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I’m beginning to think it wouldn’t be so terrible if Congress impeaches Bill Clinton.

Now, don’t get me wrong. I don’t for a moment think that what Clinton has done in the Lewinsky affair and its cover-up constitutes an impeachable offense. Were I a member of Congress, I could not in good conscience cast any vote other than No on the impeachment resolutions that Henry Hyde’s fuglemen will forward to their colleagues later this month.

And yet, the consequences of impeachment, in at least two hugely important particulars, would be . . . well, terrific. I’m referring, in ascending order of importance, to the ritual suicide of the Republican Party and the preservation of Social Security.

For the Republicans, impeachment has become their Frankenstein’s monster. They bolted it together in their laboratory and jolted it to life. Now, it lurches across the political landscape, still wreaking havoc despite the efforts of angry mobs to kill it, threatening to bring the process of government to a halt — and putting its creators in mortal peril.

For if the GOP actually does impeach Bill Clinton on a party-line vote (by current estimates, fewer than five House Democrats, out of 206, will join them), all other public business in the nation’s capital will simply grind to a halt. The Senate, rather than turn its attention to reforming HMOs or campaign finance, to increasing funding for school construction or raising the minimum wage, will be compelled to conduct a trial of the president — certain to end in acquittal. Nonetheless, the trial would monopolize the Senate’s attention for who knows how long — two months? four months? eight months? The Senate hasn’t done this sort of thing since 1868; it will likely take a month or two just to come up with the rules.

In short, the Republicans will have effectively closed down government for the second time in three years. By one measure, it won’t be as bad as the first instance: Basic services will still be delivered; nothing will actually stop save the formulation of national policy by both the legislative and the executive branches. By another measure, however, it will be worse than the shutdown of ’95. Then, at least, the Republicans could claim they didn’t realize until two weeks into the closure that the public didn’t support it. This time, however, the public has already spoken. In every poll for the past 10 months, it has told Congress that this wasn’t the stuff of impeachment. In a Gallup Poll taken just last week, 64 percent opposed the impeachment of the president.

We are not, of course, a nation of polls, but we are indeed a nation of elections. And in the election four weeks ago, the public said in no uncertain terms that impeachment was not the proper punishment for Bill Clinton’s conduct. If there had been any doubt about this matter, Newt Gingrich cleared it up with his last-minute ads imploring electors to vote as if their ballots were a referendum on impeachment. And they did, which is why Newt Gingrich is gone.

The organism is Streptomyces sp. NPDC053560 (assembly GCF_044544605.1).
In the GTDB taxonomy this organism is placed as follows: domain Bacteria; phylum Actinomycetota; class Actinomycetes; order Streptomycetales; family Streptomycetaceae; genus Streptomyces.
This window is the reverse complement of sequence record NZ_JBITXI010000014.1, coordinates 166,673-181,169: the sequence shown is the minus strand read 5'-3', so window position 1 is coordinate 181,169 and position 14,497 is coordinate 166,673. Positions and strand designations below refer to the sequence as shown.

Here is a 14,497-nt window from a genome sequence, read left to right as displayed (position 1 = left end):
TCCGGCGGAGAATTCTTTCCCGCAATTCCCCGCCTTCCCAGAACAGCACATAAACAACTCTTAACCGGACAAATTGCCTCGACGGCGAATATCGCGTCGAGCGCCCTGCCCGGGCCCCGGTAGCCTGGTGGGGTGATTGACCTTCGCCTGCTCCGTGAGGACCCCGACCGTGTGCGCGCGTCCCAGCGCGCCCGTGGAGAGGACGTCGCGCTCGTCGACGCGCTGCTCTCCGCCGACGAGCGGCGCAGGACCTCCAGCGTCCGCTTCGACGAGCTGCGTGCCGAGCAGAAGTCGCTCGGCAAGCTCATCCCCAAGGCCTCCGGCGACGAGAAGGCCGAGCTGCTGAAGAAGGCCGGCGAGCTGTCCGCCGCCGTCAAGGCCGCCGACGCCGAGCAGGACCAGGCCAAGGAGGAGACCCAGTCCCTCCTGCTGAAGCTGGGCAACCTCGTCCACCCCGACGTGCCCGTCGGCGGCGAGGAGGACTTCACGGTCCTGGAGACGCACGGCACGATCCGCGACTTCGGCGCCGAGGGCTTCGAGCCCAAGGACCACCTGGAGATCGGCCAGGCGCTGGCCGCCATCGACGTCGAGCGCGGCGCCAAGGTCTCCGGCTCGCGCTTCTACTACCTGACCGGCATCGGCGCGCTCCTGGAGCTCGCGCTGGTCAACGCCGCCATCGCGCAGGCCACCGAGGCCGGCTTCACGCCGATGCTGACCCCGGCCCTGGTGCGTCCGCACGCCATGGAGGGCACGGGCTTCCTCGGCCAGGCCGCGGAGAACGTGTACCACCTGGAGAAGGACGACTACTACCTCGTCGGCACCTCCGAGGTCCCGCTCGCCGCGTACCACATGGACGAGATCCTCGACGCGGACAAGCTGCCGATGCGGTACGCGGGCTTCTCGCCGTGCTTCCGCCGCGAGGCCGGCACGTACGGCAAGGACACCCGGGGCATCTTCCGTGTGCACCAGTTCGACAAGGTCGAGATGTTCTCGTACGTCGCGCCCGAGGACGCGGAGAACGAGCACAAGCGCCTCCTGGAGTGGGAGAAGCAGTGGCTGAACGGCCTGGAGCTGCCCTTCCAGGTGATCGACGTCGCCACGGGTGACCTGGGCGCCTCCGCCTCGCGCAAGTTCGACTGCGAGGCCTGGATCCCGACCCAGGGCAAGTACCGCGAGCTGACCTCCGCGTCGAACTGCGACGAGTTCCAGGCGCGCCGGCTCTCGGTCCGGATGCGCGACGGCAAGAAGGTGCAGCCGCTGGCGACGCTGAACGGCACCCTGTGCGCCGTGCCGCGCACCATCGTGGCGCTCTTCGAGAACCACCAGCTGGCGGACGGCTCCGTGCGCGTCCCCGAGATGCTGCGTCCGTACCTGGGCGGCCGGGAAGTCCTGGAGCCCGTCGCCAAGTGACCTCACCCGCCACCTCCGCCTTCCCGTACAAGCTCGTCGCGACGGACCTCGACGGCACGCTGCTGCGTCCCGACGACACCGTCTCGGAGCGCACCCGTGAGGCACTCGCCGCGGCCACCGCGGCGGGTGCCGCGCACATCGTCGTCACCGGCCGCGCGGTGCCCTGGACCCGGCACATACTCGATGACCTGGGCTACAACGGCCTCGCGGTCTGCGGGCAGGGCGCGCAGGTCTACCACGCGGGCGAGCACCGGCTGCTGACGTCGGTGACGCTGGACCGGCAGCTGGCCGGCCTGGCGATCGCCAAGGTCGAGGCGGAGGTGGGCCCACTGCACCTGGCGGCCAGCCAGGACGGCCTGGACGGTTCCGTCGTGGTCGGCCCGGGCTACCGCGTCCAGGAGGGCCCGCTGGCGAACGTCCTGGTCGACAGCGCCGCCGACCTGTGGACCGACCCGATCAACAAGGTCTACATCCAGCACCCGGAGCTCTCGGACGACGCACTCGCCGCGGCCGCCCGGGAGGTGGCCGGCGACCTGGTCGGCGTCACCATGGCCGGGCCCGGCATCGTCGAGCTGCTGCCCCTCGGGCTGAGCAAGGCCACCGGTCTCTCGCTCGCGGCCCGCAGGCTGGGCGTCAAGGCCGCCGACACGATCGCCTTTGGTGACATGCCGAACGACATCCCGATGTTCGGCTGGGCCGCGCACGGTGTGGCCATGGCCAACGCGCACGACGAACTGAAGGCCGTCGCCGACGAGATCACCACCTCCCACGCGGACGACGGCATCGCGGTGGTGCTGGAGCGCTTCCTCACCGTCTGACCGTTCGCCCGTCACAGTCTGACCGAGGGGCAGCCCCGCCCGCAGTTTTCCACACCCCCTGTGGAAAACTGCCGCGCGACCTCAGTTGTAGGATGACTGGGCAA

But impeachment lingers. Henry Hyde — the most overrated national father figure since Gerald Ford — putters along as if the election hadn’t happened. In two weeks’ time, he will almost surely bring an impeachment resolution to the floor of the House. And should a sufficient number of Republicans vote to send the matter to the Senate for trial, the ensuing public outrage will be lasting and profound. The reaction against the first government shutdown was almost enough to cost the GOP control of the House two years ago. The reaction against this second shutdown — undertaken this time against the expressed wishes of the American electorate — will not only strip Congress from the Republicans’ control two years hence, but brand them well into the next century as a party at once too partisan and too puritanical to entrust with running the government.

For Los Angeles–area Republican congressmen in Democratic-leaning districts, support for the impeachment resolutions looks increasingly like a ticket to early retirement. Republican James Rogan carried his Glendale-Pasadena district over challenger Barry Gordon this November by a scant 3 percent, but Bill Clinton beat Bob Dole in the same district by 8 percent two years ago. GOP-er Stephen Horn carried his Long Beach district last month with an unimpressive 53 percent of the vote against an underfunded challenger who waged a desultory campaign; Clinton carried the district by 17 points over Dole in ’96. Since November’s election put the Democrats firmly in control of the post-2000 reapportionment process in California, Rogan and Horn may be Dead Men Walking in any case, but a Yes vote on impeachment would be tantamount to signing their own death warrants. As it would be, and should be — if impeachment passes — for the entire GOP.



An even happier casualty of the impeachment process would likely be the privatization of Social Security. President Clinton has proclaimed the next several months a historic window of opportunity in which he and the Republican Congress can reach a deal on restructuring the nation’s foremost social-insurance program. Impeachment, God willing, slams that window shut.